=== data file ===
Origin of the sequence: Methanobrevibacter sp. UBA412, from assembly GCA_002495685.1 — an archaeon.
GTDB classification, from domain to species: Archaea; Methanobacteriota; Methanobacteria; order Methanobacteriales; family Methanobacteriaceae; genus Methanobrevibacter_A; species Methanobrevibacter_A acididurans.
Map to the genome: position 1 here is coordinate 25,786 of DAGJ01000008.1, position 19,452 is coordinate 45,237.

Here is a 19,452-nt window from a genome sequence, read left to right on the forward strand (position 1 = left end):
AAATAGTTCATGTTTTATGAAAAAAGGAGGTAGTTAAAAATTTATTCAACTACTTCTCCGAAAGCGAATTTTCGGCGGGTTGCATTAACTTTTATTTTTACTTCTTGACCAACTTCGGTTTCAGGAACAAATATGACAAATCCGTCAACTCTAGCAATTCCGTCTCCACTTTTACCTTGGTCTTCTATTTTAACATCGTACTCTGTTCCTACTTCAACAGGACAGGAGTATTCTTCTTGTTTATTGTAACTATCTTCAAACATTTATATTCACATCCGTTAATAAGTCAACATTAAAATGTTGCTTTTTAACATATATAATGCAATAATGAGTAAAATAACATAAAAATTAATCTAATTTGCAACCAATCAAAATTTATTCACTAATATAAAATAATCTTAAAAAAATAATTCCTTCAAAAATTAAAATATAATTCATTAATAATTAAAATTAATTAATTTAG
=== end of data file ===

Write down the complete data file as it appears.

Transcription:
Origin of the sequence: Methanobrevibacter sp. UBA412, from assembly GCA_002495685.1 — an archaeon.
GTDB classification, from domain to species: Archaea; Methanobacteriota; Methanobacteria; order Methanobacteriales; family Methanobacteriaceae; genus Methanobrevibacter_A; species Methanobrevibacter_A acididurans.
Map to the genome: position 1 here is coordinate 25,786 of DAGJ01000008.1, position 19,452 is coordinate 45,237.

Here is a 19,452-nt window from a genome sequence, read left to right on the forward strand (position 1 = left end):
AAATAGTTCATGTTTTATGAAAAAAGGAGGTAGTTAAAAATTTATTCAACTACTTCTCCGAAAGCGAATTTTCGGCGGGTTGCATTAACTTTTATTTTTACTTCTTGACCAACTTCGGTTTCAGGAACAAATATGACAAATCCGTCAACTCTAGCAATTCCGTCTCCACTTTTACCTTGGTCTTCTATTTTAACATCGTACTCTGTTCCTACTTCAACAGGACAGGAGTATTCTTCTTGTTTATTGTAACTATCTTCAAACATTTATATTCACATCCGTTAATAAGTCAACATTAAAATGTTGCTTTTTAACATATATAATGCAATAATGAGTAAAATAACATAAAAATTAATCTAATTTGCAACCAATCAAAATTTATTCACTAATATAAAATAATCTTAAAAAAATAATTCCTTCAAAAATTAAAATATAATTCATTAATAATTAAAATTAATTAATTTAG